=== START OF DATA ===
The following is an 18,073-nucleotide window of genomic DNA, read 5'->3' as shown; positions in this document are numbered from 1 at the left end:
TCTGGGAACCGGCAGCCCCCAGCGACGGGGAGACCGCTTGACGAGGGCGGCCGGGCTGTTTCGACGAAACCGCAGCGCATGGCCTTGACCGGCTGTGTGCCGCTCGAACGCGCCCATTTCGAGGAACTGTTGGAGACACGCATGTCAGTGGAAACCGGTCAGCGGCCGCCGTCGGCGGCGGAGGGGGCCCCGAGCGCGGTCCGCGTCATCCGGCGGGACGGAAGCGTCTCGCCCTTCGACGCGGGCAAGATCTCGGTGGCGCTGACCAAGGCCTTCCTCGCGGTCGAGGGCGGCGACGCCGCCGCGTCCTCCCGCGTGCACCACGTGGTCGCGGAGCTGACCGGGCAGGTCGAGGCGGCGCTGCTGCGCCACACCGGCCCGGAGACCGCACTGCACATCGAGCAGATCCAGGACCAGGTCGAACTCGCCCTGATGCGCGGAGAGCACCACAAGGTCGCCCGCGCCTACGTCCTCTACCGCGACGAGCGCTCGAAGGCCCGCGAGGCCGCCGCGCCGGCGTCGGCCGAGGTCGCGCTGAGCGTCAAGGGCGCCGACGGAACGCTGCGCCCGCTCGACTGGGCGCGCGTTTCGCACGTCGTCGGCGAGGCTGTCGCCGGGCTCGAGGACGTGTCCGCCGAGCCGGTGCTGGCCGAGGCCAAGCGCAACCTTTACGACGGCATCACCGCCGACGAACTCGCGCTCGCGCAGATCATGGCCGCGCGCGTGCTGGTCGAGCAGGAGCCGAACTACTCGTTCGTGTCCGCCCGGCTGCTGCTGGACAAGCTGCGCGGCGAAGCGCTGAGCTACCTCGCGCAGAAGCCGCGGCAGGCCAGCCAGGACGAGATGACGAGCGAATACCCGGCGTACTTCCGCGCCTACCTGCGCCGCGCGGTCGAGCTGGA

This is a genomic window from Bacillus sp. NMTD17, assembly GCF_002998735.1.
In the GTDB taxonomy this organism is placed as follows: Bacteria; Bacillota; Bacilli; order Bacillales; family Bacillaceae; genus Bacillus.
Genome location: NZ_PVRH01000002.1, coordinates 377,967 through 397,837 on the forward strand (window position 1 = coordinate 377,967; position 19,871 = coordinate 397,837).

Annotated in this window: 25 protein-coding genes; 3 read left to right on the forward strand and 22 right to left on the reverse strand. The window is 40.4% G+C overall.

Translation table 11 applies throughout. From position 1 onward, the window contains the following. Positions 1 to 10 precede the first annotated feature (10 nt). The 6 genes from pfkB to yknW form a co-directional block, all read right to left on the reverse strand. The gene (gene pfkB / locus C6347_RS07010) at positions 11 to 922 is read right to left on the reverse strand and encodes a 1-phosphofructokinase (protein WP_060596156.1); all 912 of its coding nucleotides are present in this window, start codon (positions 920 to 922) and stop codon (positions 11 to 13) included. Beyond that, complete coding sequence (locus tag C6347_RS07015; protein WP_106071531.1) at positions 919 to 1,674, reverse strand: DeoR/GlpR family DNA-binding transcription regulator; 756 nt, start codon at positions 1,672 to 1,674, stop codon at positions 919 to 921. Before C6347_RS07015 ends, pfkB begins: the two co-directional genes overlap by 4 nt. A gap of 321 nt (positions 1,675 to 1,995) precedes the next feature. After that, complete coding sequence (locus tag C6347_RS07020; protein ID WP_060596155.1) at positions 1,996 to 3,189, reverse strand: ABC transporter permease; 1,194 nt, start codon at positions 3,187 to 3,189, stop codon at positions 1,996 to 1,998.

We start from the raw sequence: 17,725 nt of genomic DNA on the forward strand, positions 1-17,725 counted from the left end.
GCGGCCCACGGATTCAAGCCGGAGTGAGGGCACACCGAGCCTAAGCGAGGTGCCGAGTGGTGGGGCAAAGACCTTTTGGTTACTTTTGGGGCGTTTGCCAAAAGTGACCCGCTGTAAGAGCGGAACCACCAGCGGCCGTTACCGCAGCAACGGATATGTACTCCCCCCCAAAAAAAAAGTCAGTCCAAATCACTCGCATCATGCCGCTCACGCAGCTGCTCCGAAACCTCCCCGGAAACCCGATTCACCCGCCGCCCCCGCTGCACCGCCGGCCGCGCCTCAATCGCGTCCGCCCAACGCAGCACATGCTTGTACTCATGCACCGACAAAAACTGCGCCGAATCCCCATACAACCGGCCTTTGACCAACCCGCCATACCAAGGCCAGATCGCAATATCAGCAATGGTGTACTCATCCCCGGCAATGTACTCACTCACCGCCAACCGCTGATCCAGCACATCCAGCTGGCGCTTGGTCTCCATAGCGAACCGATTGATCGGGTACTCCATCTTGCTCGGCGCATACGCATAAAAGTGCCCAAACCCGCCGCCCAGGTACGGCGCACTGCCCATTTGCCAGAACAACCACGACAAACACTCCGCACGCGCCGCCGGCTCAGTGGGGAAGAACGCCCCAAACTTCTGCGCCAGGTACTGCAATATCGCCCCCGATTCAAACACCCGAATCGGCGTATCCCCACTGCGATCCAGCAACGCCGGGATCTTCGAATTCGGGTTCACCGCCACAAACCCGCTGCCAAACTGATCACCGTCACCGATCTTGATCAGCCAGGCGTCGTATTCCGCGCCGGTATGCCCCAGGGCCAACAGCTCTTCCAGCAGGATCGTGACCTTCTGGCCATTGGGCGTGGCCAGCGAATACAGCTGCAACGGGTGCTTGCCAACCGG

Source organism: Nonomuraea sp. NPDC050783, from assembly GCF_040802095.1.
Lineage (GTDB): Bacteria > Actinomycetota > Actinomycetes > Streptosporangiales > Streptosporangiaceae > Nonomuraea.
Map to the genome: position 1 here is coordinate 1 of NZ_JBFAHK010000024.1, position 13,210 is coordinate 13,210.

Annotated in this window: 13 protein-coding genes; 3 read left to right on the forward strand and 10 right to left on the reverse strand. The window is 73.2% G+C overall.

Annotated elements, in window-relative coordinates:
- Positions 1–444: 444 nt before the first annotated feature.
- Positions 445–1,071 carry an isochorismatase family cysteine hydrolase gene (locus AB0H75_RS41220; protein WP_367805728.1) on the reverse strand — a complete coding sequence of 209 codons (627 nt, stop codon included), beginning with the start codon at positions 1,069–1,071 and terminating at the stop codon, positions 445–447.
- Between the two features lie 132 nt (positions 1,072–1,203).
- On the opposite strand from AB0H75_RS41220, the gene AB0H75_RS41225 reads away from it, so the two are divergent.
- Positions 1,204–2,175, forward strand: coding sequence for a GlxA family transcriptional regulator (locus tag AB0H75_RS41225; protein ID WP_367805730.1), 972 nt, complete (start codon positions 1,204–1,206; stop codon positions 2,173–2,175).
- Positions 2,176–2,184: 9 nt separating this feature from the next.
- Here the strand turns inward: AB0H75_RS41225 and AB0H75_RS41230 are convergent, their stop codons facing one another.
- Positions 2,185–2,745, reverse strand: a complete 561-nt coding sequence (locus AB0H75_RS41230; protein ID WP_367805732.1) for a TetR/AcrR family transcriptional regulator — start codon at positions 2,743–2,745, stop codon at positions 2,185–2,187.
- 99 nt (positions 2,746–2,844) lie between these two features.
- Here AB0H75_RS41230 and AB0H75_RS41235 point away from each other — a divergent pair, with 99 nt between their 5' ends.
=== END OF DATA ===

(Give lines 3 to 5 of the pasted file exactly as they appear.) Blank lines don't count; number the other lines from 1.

This is a genomic window from Bacillus sp. NMTD17, assembly GCF_002998735.1.
In the GTDB taxonomy this organism is placed as follows: Bacteria; Bacillota; Bacilli; order Bacillales; family Bacillaceae; genus Bacillus.
Genome location: NZ_PVRH01000002.1, coordinates 377,967 through 397,837 on the forward strand (window position 1 = coordinate 377,967; position 19,871 = coordinate 397,837).